This first chapter establishes the narrator’s position as an adult looking back on an incident in his adolescence from a perspective of (theoretically) greater maturity and wisdom. Gene’s wandering around the Devon campus in the opening scene creates a mood of dread that infuses the entire novel: the older Gene refuses to offer us any details of the story to come, but he makes ambiguous references to “specters” that haunted him as a young man, to “fear’s echo,” and to a “death by violence.” These hints of darkness are explicitly linked to two places that the older Gene visits: the stairs and the tree, thus foreshadowing the revelation of the tragic events that take place in those two locations.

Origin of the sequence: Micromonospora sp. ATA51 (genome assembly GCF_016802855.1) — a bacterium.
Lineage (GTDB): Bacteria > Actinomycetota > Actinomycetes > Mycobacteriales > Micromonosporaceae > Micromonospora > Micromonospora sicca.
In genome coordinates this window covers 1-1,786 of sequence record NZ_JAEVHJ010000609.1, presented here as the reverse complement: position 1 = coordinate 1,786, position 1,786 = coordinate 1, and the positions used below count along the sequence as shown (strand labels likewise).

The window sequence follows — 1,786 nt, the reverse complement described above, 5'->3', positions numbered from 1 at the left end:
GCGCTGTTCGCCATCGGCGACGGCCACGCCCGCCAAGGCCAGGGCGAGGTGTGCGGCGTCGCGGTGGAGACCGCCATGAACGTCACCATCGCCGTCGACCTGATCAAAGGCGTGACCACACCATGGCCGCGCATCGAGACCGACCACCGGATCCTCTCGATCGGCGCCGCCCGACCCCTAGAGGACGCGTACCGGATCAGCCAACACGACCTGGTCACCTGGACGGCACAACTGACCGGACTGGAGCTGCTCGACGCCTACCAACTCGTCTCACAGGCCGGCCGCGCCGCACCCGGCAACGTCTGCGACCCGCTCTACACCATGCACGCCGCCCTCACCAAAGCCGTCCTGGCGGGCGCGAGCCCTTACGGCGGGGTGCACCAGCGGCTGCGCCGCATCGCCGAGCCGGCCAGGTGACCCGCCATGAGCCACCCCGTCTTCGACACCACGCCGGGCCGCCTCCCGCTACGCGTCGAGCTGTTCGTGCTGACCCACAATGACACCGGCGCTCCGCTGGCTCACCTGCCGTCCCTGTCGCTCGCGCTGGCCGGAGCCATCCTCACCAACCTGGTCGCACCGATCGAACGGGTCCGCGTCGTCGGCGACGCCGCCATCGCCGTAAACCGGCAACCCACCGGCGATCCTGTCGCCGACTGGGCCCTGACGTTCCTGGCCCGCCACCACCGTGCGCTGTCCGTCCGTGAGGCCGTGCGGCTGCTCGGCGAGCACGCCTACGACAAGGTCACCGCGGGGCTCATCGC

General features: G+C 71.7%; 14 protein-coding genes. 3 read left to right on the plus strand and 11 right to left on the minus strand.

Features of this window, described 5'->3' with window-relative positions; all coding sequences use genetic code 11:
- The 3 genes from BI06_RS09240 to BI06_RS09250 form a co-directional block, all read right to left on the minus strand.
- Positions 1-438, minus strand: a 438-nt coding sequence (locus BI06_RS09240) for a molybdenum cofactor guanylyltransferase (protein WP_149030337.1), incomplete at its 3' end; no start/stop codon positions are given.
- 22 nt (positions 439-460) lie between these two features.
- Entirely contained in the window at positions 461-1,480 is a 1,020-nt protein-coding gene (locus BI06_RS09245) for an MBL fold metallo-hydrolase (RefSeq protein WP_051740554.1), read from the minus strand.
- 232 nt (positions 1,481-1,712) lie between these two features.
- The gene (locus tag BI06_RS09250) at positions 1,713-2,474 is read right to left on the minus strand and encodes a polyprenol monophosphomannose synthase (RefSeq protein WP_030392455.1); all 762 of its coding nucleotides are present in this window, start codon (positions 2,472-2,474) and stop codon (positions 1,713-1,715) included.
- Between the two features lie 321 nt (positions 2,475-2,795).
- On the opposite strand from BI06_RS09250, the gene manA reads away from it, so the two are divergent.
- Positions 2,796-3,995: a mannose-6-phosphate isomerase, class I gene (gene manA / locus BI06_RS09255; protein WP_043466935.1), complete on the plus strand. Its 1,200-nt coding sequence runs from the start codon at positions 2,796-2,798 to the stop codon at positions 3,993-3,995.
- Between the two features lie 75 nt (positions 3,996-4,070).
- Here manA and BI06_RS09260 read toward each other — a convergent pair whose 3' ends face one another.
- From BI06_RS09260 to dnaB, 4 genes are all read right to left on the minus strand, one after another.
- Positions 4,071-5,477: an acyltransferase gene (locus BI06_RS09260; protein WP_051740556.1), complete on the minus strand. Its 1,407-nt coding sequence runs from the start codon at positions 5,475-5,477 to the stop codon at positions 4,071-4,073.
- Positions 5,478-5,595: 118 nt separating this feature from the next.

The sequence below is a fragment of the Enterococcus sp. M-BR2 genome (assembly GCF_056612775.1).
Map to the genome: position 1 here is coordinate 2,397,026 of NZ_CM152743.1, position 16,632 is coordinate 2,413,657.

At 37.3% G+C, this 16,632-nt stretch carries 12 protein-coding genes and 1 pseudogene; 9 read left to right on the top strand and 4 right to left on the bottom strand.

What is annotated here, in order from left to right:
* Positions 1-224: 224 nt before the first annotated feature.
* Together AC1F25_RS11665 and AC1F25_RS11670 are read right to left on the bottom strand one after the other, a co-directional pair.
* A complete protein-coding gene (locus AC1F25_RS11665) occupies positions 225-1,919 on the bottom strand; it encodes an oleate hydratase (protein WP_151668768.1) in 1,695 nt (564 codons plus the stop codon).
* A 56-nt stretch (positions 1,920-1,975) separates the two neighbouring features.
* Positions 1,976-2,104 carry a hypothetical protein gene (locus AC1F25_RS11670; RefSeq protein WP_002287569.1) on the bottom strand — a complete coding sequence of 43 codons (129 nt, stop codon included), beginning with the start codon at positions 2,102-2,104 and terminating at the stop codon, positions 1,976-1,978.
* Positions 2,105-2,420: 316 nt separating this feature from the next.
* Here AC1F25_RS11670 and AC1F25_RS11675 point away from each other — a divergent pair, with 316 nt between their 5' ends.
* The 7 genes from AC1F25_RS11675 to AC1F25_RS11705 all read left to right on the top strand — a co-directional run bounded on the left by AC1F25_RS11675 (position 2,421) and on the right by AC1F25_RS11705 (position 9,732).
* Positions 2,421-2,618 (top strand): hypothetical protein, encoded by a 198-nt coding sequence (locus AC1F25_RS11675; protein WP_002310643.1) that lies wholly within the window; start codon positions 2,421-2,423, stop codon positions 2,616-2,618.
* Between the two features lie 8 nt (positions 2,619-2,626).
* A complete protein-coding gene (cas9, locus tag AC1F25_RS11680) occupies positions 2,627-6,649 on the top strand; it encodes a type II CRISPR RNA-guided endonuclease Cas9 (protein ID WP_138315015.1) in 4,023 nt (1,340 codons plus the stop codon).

Although Gene has deliberately returned to Devon, in many ways his purpose seems to be to prove the impossibility of true return: he wants things to be different on this visit to his old school; he wants to have a sense that time has passed—and erased, we assume—the dark events of his high school years. Thus, he feels disconcerted at how new and varnished the school looks, as if it had been frozen in time since the days when he attended. The hardness of the marble steps he finds equally disquieting, for it makes them look “the same as ever.” The most threatening aspect of these observations for Gene is what they imply about himself: that the passage of time hasn’t changed him either. Indeed, he notes, the only things that have changed for him in the years since high school are the superficial matters of “money and success and ‘security.’ ” When Gene discovers, then, that the tree by the river seems smaller than it did in his youth, he conveys a profound sense of relief. In citing the French proverb, however, Gene reverses the order of the clauses, which, when correctly ordered, translate to “the more things change, the more they stay the same” as opposed to his version, “the more things stay the same, the more they change.” His emphasis, whether conscious or unconscious, on the idea of things staying the same suggests a fear that he has not changed. As the novel progresses, the reader gradually comes to realize what it would mean to Gene if he had not moved beyond the person he was during his high school years.